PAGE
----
The World Wide Web
Published July 19, 2010
SHOPLIFTER PLAYNG A HUMAN HAIR HARP
For his curatorial debut, Lucid Olason has called upon artists and fashion designers from around the globe to assemble a series of films and live performances that “highlight the creative use of textiles.”Â The result, “Interwoven: Evenings in Performance,” will be at Washington D.C.’s historic Textile Museum on July 23 and 24, Olason and, in terms of creativity, it will not disappoint, unless you’re used to thinking of human hair as a textile.
In addition to fabric-fueled performances by Copenhagen-based duo Henrik Vibskov and Andreas Emenius (the show marks their first Stateside performance) and designer Peggy Noland who, hailing from Missouri, has dressed performers like CSS and Fischerspooner in her eclectic spandex ensembles, Olason has appropriately enlisted the chicly cerebral design trio, threeASFOUR (comprising Adi Gil, Gabi Asfour, and Angela Donhauser) to reenact their Spring 2010 interpretation of Yoko Ono’s Cutpiece (1965). Originally dramatized during New York Fashion Week, the performance features 23 models as they cut apart a final model’s cocoonish costume.
“The models cut in a way that shows our clothing’s form and construction. We did it to show how the clothing is made, versus what Yoko did as a conceptual ‘getting stripped,'” explained Asfour. He added that the piece was, “not just about the fabric, but also the way that the fabric is working around the body. We’re not showing the weaving itself but the construction.”
For Interwoven, the designers have altered the piece to include only six performers, and opted to use what they describe as “real people,” rather than runway-ready girls. Furthermore, the slicing and dicing will take place in front of a split-screen film showing both Yoko’s 1965 performance and the trio’s original fashion show.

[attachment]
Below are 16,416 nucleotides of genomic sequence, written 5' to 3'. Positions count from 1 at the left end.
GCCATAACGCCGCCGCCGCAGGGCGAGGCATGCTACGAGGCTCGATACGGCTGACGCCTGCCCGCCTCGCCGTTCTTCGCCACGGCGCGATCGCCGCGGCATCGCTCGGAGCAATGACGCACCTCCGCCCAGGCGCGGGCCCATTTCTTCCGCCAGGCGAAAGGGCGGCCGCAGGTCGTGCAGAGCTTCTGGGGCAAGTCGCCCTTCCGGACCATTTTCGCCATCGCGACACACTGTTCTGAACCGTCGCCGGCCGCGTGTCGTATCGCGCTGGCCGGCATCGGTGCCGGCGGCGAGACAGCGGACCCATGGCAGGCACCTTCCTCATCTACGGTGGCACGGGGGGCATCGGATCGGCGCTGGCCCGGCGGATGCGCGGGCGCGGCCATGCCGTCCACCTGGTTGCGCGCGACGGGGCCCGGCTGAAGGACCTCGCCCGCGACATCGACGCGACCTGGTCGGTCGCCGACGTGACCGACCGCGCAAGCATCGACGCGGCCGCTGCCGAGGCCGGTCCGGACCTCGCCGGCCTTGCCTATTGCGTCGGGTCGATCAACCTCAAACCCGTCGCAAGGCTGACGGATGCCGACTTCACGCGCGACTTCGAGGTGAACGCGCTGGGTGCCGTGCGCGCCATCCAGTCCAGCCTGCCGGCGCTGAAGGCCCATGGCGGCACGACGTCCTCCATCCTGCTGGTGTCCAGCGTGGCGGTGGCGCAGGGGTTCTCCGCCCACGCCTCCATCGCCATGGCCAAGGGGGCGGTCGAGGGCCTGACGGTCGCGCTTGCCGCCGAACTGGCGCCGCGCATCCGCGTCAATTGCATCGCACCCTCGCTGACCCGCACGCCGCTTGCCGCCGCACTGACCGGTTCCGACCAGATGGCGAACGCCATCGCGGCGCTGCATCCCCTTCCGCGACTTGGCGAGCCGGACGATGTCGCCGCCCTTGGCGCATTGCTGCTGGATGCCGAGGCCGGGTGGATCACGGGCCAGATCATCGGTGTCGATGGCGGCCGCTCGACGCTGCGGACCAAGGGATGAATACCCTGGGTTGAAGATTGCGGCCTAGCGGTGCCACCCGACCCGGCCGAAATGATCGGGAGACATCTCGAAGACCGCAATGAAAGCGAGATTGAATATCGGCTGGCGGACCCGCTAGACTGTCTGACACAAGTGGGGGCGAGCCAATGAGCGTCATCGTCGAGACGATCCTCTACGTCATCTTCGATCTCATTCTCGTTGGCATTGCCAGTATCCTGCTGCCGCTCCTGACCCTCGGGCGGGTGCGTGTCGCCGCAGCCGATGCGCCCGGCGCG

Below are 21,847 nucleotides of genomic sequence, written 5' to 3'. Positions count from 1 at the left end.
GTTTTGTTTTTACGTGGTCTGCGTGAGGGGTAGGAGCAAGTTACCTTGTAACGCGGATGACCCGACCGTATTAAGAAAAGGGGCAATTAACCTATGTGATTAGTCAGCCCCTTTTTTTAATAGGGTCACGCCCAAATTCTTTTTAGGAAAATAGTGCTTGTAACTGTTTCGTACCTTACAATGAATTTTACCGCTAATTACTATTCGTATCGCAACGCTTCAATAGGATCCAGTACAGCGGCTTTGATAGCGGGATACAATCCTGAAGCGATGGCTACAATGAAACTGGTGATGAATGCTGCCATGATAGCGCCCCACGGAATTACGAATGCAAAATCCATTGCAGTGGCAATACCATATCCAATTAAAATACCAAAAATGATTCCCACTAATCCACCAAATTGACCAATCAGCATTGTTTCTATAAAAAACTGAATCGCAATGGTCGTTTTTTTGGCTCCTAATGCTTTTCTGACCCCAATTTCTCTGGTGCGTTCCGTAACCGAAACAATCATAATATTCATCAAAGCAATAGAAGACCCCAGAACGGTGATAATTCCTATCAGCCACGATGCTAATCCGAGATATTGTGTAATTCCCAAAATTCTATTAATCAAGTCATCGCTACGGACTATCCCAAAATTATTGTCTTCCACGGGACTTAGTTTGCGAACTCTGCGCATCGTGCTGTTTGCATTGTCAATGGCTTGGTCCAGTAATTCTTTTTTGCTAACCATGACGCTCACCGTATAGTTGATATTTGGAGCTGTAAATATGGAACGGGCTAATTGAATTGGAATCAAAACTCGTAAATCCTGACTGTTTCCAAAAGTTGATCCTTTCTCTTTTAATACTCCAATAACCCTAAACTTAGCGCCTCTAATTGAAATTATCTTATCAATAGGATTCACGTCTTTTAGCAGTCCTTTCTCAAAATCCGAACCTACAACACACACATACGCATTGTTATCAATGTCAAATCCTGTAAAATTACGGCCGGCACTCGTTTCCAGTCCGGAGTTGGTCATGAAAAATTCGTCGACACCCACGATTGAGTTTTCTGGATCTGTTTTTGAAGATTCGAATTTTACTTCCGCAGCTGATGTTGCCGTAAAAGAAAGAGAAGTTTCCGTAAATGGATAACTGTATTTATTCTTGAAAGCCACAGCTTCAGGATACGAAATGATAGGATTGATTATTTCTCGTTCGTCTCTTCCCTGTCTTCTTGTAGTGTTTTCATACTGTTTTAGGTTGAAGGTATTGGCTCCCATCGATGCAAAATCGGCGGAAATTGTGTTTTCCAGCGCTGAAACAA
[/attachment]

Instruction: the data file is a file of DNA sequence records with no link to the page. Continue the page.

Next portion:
Icelandic artist Hrafnhildur Arnardottir (who goes by the more easily pronounceable Shoplifter) will contribute a more abstract interpretation of the show’s theme with two films, both of which feature human and synthetic hair in the leading role of “textile.”
“The hair is kind of like this grass that grows on our bodies, and we’re constantly trying to tame it. It’s the human fur, the human beast and it’s our way of being connected to nature. It’s been more or less in the foreground of my work for the last ten years,” said the artist of her eccentric medium of choice. The first film, a documentation of the installation and performance collaboration with composer Nico Muhly titled Skin Bone Hair (2008), shows three lovely nymphs lying in a row, their long locks being plucked and teased by Muhly to create a “human harp.” The second film, a recording of Aimez-Vous Avec Ferveur (2008), the psychedelic 53rd street MoMA window on which Shoplifter collaborated with AVAF’s Eli Sudbrack and Christophe Hamaide Pierson, tracks the public’s reaction to the veritable orgy of flashing neon lights, brilliant colors and bubbly, braided synthetic hair.
While show’s abovementioned participants certainly differ in style, they are unified in their excitement to show at the Textile Museum, where art truly fuses with fashion.
“I really enjoy bringing my work into a textile context. I like this grey area where fashion meets art and art meets fashion. I like to be intangible, to blur the line so you can’t define what it is,” saidÂ Shoplifter. Adi Gil shares a similar sentiment, “We think clothes, our kind of clothes, really are art. We are designers but we’re artists as well. Maybe someone should come up with a new definition.”